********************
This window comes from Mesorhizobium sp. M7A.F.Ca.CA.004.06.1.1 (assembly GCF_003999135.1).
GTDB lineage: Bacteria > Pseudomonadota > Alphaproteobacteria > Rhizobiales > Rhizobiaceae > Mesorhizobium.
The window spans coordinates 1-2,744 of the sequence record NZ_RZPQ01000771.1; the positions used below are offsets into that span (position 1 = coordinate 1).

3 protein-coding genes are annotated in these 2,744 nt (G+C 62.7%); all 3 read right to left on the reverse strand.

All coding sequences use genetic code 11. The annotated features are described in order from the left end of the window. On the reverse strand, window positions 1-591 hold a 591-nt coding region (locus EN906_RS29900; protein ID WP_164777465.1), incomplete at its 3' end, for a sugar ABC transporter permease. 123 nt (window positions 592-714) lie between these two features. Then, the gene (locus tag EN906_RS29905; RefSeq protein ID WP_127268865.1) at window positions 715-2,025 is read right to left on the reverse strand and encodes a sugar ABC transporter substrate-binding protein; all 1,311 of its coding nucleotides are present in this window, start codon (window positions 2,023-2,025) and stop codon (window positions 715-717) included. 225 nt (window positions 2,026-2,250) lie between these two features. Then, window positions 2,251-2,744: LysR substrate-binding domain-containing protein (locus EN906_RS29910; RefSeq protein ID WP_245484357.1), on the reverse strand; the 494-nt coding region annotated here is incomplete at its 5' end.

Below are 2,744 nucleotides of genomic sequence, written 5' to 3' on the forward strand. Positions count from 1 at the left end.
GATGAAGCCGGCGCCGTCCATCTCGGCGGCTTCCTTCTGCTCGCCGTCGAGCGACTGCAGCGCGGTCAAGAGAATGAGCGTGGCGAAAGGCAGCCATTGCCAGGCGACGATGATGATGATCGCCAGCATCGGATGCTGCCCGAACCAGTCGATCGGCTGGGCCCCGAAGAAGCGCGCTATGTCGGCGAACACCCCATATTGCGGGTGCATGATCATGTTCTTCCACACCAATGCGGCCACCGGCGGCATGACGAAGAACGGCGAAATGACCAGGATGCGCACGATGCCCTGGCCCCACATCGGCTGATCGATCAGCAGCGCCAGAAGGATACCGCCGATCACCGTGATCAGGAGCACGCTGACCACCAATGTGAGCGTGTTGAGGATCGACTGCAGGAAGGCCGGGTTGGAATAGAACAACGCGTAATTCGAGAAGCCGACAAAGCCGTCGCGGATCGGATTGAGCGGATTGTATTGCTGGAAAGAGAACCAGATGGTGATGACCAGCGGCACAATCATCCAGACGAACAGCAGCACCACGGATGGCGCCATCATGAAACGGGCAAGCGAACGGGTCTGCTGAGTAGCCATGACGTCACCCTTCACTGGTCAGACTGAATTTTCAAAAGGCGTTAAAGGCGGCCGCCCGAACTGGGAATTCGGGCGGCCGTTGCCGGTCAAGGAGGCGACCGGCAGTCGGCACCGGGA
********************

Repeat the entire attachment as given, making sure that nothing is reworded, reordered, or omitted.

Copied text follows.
This window comes from Mesorhizobium sp. M7A.F.Ca.CA.004.06.1.1 (assembly GCF_003999135.1).
GTDB lineage: Bacteria > Pseudomonadota > Alphaproteobacteria > Rhizobiales > Rhizobiaceae > Mesorhizobium.
The window spans coordinates 1-2,744 of the sequence record NZ_RZPQ01000771.1; the positions used below are offsets into that span (position 1 = coordinate 1).

3 protein-coding genes are annotated in these 2,744 nt (G+C 62.7%); all 3 read right to left on the reverse strand.

All coding sequences use genetic code 11. The annotated features are described in order from the left end of the window. On the reverse strand, window positions 1-591 hold a 591-nt coding region (locus EN906_RS29900; protein ID WP_164777465.1), incomplete at its 3' end, for a sugar ABC transporter permease. 123 nt (window positions 592-714) lie between these two features. Then, the gene (locus tag EN906_RS29905; RefSeq protein ID WP_127268865.1) at window positions 715-2,025 is read right to left on the reverse strand and encodes a sugar ABC transporter substrate-binding protein; all 1,311 of its coding nucleotides are present in this window, start codon (window positions 2,023-2,025) and stop codon (window positions 715-717) included. 225 nt (window positions 2,026-2,250) lie between these two features. Then, window positions 2,251-2,744: LysR substrate-binding domain-containing protein (locus EN906_RS29910; RefSeq protein ID WP_245484357.1), on the reverse strand; the 494-nt coding region annotated here is incomplete at its 5' end.

Below are 2,744 nucleotides of genomic sequence, written 5' to 3' on the forward strand. Positions count from 1 at the left end.
GATGAAGCCGGCGCCGTCCATCTCGGCGGCTTCCTTCTGCTCGCCGTCGAGCGACTGCAGCGCGGTCAAGAGAATGAGCGTGGCGAAAGGCAGCCATTGCCAGGCGACGATGATGATGATCGCCAGCATCGGATGCTGCCCGAACCAGTCGATCGGCTGGGCCCCGAAGAAGCGCGCTATGTCGGCGAACACCCCATATTGCGGGTGCATGATCATGTTCTTCCACACCAATGCGGCCACCGGCGGCATGACGAAGAACGGCGAAATGACCAGGATGCGCACGATGCCCTGGCCCCACATCGGCTGATCGATCAGCAGCGCCAGAAGGATACCGCCGATCACCGTGATCAGGAGCACGCTGACCACCAATGTGAGCGTGTTGAGGATCGACTGCAGGAAGGCCGGGTTGGAATAGAACAACGCGTAATTCGAGAAGCCGACAAAGCCGTCGCGGATCGGATTGAGCGGATTGTATTGCTGGAAAGAGAACCAGATGGTGATGACCAGCGGCACAATCATCCAGACGAACAGCAGCACCACGGATGGCGCCATCATGAAACGGGCAAGCGAACGGGTCTGCTGAGTAGCCATGACGTCACCCTTCACTGGTCAGACTGAATTTTCAAAAGGCGTTAAAGGCGGCCGCCCGAACTGGGAATTCGGGCGGCCGTTGCCGGTCAAGGAGGCGACCGGCAGTCGGCACCGGGA